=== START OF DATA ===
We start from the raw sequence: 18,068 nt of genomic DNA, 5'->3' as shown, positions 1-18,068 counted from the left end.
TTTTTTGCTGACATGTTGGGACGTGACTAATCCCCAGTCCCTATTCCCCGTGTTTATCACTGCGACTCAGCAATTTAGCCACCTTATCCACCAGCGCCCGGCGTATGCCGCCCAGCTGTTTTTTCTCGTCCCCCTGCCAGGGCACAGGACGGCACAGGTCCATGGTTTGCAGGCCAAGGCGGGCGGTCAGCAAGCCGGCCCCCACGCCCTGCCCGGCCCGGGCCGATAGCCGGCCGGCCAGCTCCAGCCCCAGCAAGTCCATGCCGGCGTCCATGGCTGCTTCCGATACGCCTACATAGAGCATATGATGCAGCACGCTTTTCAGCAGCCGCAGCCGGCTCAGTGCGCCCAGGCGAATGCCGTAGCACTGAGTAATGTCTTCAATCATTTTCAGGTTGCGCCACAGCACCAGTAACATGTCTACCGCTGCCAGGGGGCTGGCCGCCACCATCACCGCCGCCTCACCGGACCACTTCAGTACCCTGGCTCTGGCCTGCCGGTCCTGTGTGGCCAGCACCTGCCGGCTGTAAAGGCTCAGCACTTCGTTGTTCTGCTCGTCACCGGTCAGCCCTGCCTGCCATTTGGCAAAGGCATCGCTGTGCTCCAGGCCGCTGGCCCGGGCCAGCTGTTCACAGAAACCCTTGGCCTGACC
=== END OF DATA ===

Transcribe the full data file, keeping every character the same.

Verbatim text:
We start from the raw sequence: 18,068 nt of genomic DNA, 5'->3' as shown, positions 1-18,068 counted from the left end.
TTTTTTGCTGACATGTTGGGACGTGACTAATCCCCAGTCCCTATTCCCCGTGTTTATCACTGCGACTCAGCAATTTAGCCACCTTATCCACCAGCGCCCGGCGTATGCCGCCCAGCTGTTTTTTCTCGTCCCCCTGCCAGGGCACAGGACGGCACAGGTCCATGGTTTGCAGGCCAAGGCGGGCGGTCAGCAAGCCGGCCCCCACGCCCTGCCCGGCCCGGGCCGATAGCCGGCCGGCCAGCTCCAGCCCCAGCAAGTCCATGCCGGCGTCCATGGCTGCTTCCGATACGCCTACATAGAGCATATGATGCAGCACGCTTTTCAGCAGCCGCAGCCGGCTCAGTGCGCCCAGGCGAATGCCGTAGCACTGAGTAATGTCTTCAATCATTTTCAGGTTGCGCCACAGCACCAGTAACATGTCTACCGCTGCCAGGGGGCTGGCCGCCACCATCACCGCCGCCTCACCGGACCACTTCAGTACCCTGGCTCTGGCCTGCCGGTCCTGTGTGGCCAGCACCTGCCGGCTGTAAAGGCTCAGCACTTCGTTGTTCTGCTCGTCACCGGTCAGCCCTGCCTGCCATTTGGCAAAGGCATCGCTGTGCTCCAGGCCGCTGGCCCGGGCCAGCTGTTCACAGAAACCCTTGGCCTGACC